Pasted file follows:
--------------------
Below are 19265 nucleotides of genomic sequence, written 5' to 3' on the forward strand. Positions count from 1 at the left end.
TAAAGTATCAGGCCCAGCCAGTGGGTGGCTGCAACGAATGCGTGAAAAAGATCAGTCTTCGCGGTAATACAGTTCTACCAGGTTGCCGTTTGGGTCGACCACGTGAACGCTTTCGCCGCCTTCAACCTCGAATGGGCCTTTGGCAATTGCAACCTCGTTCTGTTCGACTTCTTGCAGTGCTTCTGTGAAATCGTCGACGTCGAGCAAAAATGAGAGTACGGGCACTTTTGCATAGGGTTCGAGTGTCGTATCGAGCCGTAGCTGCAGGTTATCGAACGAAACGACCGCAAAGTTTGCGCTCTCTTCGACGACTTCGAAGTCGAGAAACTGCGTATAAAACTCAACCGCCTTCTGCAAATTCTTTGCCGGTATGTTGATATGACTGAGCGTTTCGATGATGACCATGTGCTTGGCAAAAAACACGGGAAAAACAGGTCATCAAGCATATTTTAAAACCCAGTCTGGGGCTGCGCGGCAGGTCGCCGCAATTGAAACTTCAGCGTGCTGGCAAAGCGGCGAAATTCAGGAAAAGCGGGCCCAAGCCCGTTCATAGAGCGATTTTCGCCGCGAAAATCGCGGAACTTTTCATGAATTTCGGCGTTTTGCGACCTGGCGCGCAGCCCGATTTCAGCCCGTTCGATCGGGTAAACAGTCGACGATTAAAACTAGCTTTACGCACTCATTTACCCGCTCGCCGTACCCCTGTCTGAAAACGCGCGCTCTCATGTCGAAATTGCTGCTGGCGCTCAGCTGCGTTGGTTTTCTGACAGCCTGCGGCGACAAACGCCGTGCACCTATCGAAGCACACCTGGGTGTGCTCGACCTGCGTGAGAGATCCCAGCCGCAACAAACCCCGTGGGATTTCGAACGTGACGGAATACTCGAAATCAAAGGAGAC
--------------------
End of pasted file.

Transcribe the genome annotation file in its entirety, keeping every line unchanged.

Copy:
Below are 19265 nucleotides of genomic sequence, written 5' to 3' on the forward strand. Positions count from 1 at the left end.
TAAAGTATCAGGCCCAGCCAGTGGGTGGCTGCAACGAATGCGTGAAAAAGATCAGTCTTCGCGGTAATACAGTTCTACCAGGTTGCCGTTTGGGTCGACCACGTGAACGCTTTCGCCGCCTTCAACCTCGAATGGGCCTTTGGCAATTGCAACCTCGTTCTGTTCGACTTCTTGCAGTGCTTCTGTGAAATCGTCGACGTCGAGCAAAAATGAGAGTACGGGCACTTTTGCATAGGGTTCGAGTGTCGTATCGAGCCGTAGCTGCAGGTTATCGAACGAAACGACCGCAAAGTTTGCGCTCTCTTCGACGACTTCGAAGTCGAGAAACTGCGTATAAAACTCAACCGCCTTCTGCAAATTCTTTGCCGGTATGTTGATATGACTGAGCGTTTCGATGATGACCATGTGCTTGGCAAAAAACACGGGAAAAACAGGTCATCAAGCATATTTTAAAACCCAGTCTGGGGCTGCGCGGCAGGTCGCCGCAATTGAAACTTCAGCGTGCTGGCAAAGCGGCGAAATTCAGGAAAAGCGGGCCCAAGCCCGTTCATAGAGCGATTTTCGCCGCGAAAATCGCGGAACTTTTCATGAATTTCGGCGTTTTGCGACCTGGCGCGCAGCCCGATTTCAGCCCGTTCGATCGGGTAAACAGTCGACGATTAAAACTAGCTTTACGCACTCATTTACCCGCTCGCCGTACCCCTGTCTGAAAACGCGCGCTCTCATGTCGAAATTGCTGCTGGCGCTCAGCTGCGTTGGTTTTCTGACAGCCTGCGGCGACAAACGCCGTGCACCTATCGAAGCACACCTGGGTGTGCTCGACCTGCGTGAGAGATCCCAGCCGCAACAAACCCCGTGGGATTTCGAACGTGACGGAATACTCGAAATCAAAGGAGAC